The DVLA may no longer need a driver’s explicit consent to lawfully share their personal data with employers to establish whether they are entitled to drive.
Currently, to meet the requirements of the Data Protection Act (DPA) 1998, the information the Government agency holds can be disclosed only with a driver’s permission.
Consent is valid for up to three years and, in most cases, is recorded on a paper mandate for audit purposes.
However, in giving an update on a new, free online licence-checking service for fleets called Share My Driving Record (SMDR), the DVLA suggests it could rely on another section of the law to avoid the requirement for an employee’s explicit consent.
Employers would just need to inform drivers that they intended to request their personal data from the DVLA. They may still be required to demonstrate that it was accessed for a legitimate purpose.
Julie Jenner, ACFO director, said: “This will, I’m sure, be welcomed by a fleet manager from an administration viewpoint. Employers already hold personal details of employees, such as bank account details, and the principle is similar.”
The DPA controls how an individual’s personal data is used by organisations, businesses or the Government. Everyone who is responsible for using data has to follow strict rules called ‘data protection principles’.
They must make sure the information is used fairly and lawfully, used for limited, specifically stated purposes, and in a way that is adequate, relevant and not excessive.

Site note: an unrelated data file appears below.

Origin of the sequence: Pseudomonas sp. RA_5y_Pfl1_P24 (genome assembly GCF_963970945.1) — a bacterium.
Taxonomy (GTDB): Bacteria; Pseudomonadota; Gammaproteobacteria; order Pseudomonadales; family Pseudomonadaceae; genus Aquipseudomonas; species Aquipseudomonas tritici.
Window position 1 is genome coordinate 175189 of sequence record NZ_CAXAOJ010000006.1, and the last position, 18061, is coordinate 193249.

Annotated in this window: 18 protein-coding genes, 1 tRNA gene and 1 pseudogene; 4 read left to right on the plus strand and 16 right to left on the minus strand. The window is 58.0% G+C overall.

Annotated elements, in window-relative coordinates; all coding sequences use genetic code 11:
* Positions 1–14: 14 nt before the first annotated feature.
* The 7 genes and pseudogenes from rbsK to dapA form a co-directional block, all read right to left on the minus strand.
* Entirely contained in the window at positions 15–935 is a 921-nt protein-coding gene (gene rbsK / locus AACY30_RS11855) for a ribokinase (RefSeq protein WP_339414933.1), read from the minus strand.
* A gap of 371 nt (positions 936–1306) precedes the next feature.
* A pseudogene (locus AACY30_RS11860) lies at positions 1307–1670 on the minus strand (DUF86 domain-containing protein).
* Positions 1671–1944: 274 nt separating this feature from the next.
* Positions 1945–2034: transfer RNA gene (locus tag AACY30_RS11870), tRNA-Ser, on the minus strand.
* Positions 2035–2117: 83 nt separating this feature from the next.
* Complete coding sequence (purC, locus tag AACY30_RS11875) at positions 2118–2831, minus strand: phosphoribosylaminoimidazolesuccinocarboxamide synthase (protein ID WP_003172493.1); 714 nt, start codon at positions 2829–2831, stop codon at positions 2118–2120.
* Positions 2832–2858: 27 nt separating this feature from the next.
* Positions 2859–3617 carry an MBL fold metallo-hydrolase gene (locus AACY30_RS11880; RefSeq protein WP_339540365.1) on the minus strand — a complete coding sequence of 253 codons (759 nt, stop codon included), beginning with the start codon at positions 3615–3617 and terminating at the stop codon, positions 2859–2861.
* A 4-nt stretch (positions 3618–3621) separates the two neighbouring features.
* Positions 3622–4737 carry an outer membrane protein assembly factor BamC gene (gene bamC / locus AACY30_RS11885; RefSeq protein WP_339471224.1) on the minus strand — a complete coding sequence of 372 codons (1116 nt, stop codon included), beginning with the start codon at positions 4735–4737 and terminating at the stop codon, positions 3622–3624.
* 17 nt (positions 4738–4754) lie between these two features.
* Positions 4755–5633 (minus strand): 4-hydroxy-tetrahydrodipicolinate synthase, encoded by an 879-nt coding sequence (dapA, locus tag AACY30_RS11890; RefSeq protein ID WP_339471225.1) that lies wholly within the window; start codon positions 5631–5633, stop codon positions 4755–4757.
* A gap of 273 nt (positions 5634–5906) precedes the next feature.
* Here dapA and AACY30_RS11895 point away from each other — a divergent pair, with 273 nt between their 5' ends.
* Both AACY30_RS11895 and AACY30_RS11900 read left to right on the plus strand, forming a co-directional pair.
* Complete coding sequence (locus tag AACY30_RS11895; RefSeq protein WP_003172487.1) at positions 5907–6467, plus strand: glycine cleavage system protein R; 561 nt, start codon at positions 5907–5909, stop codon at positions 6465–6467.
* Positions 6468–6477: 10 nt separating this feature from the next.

Additionally, the law insists that information is accurate, kept for no longer than is absolutely necessary and handled according to people’s data protection rights. It also states that data must be kept safe and secure and not transferred outside the UK without adequate protection.
John Pryor, ACFO chairman, said: “It is possible that employers may amend employee documents to the effect that they will have permission to access their driving record via SMDR while they remain an employee of the business.”
The service is being developed to give an alternative to those fleets that use the paper counterpart to check an employee’s entitlement once that system is scrapped from January 2015.
The new service will provide the basic information currently available on the counterpart – personal details, endorsements and entitlements – which the driver can currently present free of charge to their employer.
Not charging users for SMDR is based on that like-for-like provision of data, but the DVLA says it will keep that position under review.
Pryor and Jenner have been working closely with the DVLA for more than 12 months on the development of the online licence-checking service.
Jenner said: “We hugely welcome engagement with the DVLA and we are delighted that it has listened to our view that access should be free.”
The SMDR service is now in the final weeks of testing and the DVLA says it has continued to use insight and feedback gained from visits to potential users before launching the web-based service. It expects to have a working prototype this month.
Drivers are currently able to go online and access the information the DVLA holds on their licence by inputting their driving licence number, National Insurance number and postcode.
However, it remains to be seen what access controls will apply to the SMDR. Pryor said: “Database security is a major issue for ACFO members. It is vital that access is tightly controlled and we continue to liaise with the DVLA on the issue.”
The DVLA is hoping to provide fleets with an update soon. But it said: “We are trialling a number of options and will continue to gather user feedback.”